Liliaceae (Lily Family)
Liliaceae is a large family, with hundreds of exotic species in cultivation. They include hyacinths, tulips, onions, as well as the true lilies. This family is well represented in the Bay Area natives, many of which have become native garden favorites.
All species are prerennial, but most are herbaceous (not having a woody stem) and die back, after flowering or fruiting, to underground bulbs, corms, or rhizomes. New plants form from bulb division or sprout from seeds, but usually do not begin flowering until about the fourth year, after the bulb has developed sufficiently.
The flowers have 3 petals and 3 sepals, often very similar (in which they are referred to as perianth segments: you needed to know that, I'm sure.) There are typically 6 stamens. The fruit is either dry and cracking at maturity or fleshy in certain species - it is divided into 3 segments. There are few exceptions to the above general description.
Flowers: Pink to Rose colored, 3 petals & 3 identical sepals, multiple flowers in an umbel on a single stem.
Blooms: April - June
Leaves: 3 - 6 lance-like flat leaves from base, most obvious when plant first sprouts - may be dried back when flower head is mature.
Fruit/Seeds: 3 segmented green fruit that braeks into 3 dark seeds.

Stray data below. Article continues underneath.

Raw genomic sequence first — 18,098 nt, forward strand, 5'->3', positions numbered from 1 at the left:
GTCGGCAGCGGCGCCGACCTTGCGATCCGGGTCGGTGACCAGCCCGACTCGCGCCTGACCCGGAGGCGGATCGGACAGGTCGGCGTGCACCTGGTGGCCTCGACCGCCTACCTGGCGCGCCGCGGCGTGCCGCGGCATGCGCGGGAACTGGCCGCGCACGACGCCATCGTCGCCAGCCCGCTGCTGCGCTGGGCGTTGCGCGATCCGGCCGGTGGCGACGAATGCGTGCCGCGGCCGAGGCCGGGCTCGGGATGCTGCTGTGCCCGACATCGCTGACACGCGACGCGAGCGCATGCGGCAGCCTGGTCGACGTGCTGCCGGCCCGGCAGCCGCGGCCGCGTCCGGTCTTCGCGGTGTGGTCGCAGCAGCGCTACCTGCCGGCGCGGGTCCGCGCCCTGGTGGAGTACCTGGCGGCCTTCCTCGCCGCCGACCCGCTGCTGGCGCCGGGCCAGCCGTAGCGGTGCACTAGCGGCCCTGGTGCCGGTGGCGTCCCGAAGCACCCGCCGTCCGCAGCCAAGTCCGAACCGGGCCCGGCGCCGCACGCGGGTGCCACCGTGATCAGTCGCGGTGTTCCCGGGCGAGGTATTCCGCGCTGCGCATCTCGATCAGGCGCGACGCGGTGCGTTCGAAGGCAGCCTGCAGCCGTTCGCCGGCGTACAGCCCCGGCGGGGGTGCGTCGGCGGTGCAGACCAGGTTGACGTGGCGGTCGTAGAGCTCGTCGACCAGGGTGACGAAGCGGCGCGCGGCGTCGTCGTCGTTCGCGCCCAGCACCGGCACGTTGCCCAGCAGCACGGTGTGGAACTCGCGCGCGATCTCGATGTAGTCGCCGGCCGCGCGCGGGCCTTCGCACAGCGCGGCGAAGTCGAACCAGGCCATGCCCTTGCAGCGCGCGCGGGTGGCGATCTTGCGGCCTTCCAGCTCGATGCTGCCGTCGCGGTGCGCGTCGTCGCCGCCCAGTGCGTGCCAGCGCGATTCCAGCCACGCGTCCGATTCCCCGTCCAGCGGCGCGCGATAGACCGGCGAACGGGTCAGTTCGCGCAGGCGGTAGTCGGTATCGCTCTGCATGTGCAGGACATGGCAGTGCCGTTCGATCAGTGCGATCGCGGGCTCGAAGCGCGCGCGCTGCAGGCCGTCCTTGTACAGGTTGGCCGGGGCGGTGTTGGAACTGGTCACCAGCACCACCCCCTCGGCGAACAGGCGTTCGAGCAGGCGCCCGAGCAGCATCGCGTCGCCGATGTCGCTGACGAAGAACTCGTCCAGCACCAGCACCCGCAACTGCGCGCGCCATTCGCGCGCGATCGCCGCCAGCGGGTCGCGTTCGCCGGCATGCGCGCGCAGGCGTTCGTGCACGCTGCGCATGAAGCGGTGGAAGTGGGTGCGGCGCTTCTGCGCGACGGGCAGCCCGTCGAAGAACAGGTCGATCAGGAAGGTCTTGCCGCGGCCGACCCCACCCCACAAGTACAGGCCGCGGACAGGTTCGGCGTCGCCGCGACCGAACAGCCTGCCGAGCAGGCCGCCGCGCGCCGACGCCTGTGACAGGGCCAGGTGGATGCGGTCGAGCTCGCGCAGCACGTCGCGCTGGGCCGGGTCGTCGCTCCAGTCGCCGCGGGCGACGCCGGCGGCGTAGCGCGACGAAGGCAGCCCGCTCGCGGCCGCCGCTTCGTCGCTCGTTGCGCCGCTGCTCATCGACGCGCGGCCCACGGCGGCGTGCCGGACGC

Location: Open areas on cliffs above coast.
Status: Native - Common.
Further description & Comment: 4 - 12 inches tall, usually growing in colonies of separate plants, one stem per plant, each with a separate root. The stems are green-brown, and the plant omits an onion smell when crushed.
Although it is in the Allium. genus, the plant is an annual that reproduces from seed and does not have an onion-like bulb at the root.
Flowers: White, multiple nodding flowers at top of stem, 3 petals and 3 sepals each.
Blooms: January - May.
Leaves: Flat, long and linear, from base of plant; with pronounced keel (linear ridge) on underside.
Fruit/Seeds: Several black seeds in a rounded pod, mid-summer.
Location: Disturbed areas with loose soil, grassy areas, lawns, road medians, etc.
Status: Alien - Invasive.
Further description & Comment: 12 to 16 inches tall. Hollow stems, strong onion smell when crushed or cut. Small white bulb at root base.
All parts of this plant are edible, and may be used as one would use commercial green onion or pearl onions. They are stronger tasting, so don't go overboard in the salad unless you really like onion.
Mediterranean in origin, this is a well-known lawn infester throughout the coastside, and has been spreading up into the parks. Because it spreads by both seed and bulb offsets, it can be difficult to eradicate from an area once it has been established. I've given up trying to get it out of the backyard.
Flowers: White, tinged with pink and translucent, three petals, one inch in diameter, globe shapped; hanging from stems.
Blooms: April - June.
Leaves: Long and narrow from base of stem, smaller ones from base of flower stem.
Location: Rocky outcrops and shady thickets.
Status: Native - Not-So-Common.
Photo by Mike Vasey.
Further description & Comment: 1 - 2 ft tall.
Often found down in the undergrowth, this is one of the most striking flowers on the mountain. The plant at left I only noticed because I stopped to tie my shoe during a walk up to the peaks.
San Pedro Mtn. Road, on the Pacifica side between Shamrock Ranch and the saddle, is another good area to find White Globe Lilies in the spring.
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